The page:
Home Security ASD says 'sophisticated, state actor' behind Parliament attack
ASD says 'sophisticated, state actor' behind Parliament attack Pixabay Featured

The Australian Signals Directorate has ascertained that hackers who breached the networks of the Australian Parliament and those of three main political parties — Liberal, Labor and National — are nation-state actors, but the agency's director-general, Mike Burgess, has said he cannot name the country involved in a public forum.

Burgess told the Senate Foreign Affairs, Defence and Trade Legislation Committee on 5 April that the attackers had exfiltrated a small amount of data.

Asked whether the ASD had identified whether it was a state actor, Burgess said: "The level of sophistication here leads us to believe it has to be a state actor. That's our assessment. Of course, that could still be just a very, very clever individual, but we think that's highly unlikely."

He said the question of calling out any country for the attack was a matter for the government, once the ASD had presented its assessment.

In response to a question as to whether any confidential correspondence or information had been compromised, Burgess said: "There was a small amount of data taken; none of that was deemed sensitive, but the assessment of that is a matter for the parliament themselves."

The intrusion was made public on 8 February. On 24 March, the ASD told iTWire in response to queries that the investigation was still ongoing.

Burgess told the parliamentary panel that the damage assessment from the intrusion had been completed and the intruder or intruders had been fully evicted.

Questioned about whether any country would be called out for being behind the attack, Burgess replied: "Attribution is a really difficult thing, so tying it down to a particular country, a particular organisation, and perhaps particular individuals, is a piece of work that takes considerable time. Even if we got to that point, whether that got called out or not is a matter for other organisations — the government — not for the Australian Signals Directorate.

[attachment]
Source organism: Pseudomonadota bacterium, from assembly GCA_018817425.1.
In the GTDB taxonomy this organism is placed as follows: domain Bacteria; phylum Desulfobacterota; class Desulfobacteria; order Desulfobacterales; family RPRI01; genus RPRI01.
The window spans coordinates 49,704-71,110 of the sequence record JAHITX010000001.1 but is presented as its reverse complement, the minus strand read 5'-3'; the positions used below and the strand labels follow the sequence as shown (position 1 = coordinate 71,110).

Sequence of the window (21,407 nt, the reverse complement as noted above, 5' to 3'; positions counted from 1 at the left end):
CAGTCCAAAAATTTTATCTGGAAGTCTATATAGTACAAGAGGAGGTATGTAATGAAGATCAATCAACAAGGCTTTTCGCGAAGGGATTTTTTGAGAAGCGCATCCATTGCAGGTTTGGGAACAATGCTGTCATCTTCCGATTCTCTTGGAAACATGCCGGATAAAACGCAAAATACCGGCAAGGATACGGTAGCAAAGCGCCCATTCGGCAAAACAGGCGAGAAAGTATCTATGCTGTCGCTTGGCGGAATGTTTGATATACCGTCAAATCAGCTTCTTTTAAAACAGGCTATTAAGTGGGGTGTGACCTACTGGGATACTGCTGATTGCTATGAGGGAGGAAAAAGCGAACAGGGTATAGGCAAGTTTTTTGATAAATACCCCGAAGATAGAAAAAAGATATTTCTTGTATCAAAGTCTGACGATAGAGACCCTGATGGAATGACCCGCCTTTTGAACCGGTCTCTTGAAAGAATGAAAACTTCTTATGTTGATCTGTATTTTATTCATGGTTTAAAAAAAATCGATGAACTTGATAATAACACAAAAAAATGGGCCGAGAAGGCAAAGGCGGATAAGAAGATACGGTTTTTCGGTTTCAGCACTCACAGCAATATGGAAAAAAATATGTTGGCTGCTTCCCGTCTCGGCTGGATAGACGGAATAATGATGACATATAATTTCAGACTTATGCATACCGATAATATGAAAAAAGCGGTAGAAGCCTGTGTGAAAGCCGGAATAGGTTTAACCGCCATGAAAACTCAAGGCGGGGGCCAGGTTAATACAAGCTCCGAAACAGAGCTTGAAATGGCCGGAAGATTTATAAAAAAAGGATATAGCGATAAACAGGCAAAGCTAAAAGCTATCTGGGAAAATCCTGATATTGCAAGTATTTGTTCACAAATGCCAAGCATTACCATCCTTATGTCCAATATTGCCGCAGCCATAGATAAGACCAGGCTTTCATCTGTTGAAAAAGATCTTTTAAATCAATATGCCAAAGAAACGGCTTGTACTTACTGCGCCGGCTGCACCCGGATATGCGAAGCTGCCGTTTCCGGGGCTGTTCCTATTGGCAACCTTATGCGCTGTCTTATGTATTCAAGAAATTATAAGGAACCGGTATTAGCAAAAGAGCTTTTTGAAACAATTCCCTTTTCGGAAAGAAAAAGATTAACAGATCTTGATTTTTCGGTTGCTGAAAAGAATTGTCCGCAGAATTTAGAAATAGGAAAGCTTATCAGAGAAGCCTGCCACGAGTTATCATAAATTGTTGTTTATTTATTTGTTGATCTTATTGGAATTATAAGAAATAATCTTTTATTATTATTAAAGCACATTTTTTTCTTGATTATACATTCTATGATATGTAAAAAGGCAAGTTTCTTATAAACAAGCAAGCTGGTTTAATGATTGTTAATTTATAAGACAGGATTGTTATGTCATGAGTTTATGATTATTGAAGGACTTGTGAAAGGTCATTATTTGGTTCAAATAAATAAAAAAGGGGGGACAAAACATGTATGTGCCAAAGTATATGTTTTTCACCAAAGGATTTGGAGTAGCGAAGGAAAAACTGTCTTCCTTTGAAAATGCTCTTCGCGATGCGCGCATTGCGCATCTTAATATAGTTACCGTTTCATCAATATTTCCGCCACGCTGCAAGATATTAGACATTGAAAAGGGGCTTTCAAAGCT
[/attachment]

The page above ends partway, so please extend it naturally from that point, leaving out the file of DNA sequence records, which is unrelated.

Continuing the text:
"I would say, though, that if you do get to the point of knowing who it is, sometimes you have an option of calling it out, and the Australian Government has taken action previously to call out state actors for known problems – that's an intent to call out inappropriate behaviour.

"Sometimes, however, there might be other reasons why you don't call it out, but I'll end with attribution: to get to the point where you could prove it in a court of law is terribly difficult."

There were competing claims at the time of the breach, with some organisations, like the ABC, blaming China, while Resecurity, a security outfit in the US, blamed Iran.

Resecurity said an Iranian-linked entity had been responsible for the network attack, adding that it had informed the ASD about its findings and claiming the agency had confirmed this attribution.

But the credentials of Resecurity came under question shortly thereafter, with journalists and technical researchers both citing what they saw as irregularities about its approach. The firm had also blamed Iran for a network attack on multinational software company, Citrix Systems.

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Sam Varghese

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Sam Varghese has been writing for iTWire since 2006, a year after the sitecame into existence. For nearly a decade thereafter, he wrote mostly about free and open source software, based on his own use of this genre of software. Since May 2016, he has been writing across many areas of technology. He has been a journalist for nearly 40 years in India (Indian Express and Deccan Herald), the UAE (Khaleej Times) and Australia (Daily Commercial News (now defunct) and The Age). His personal blog is titled Irregular Expression.

 

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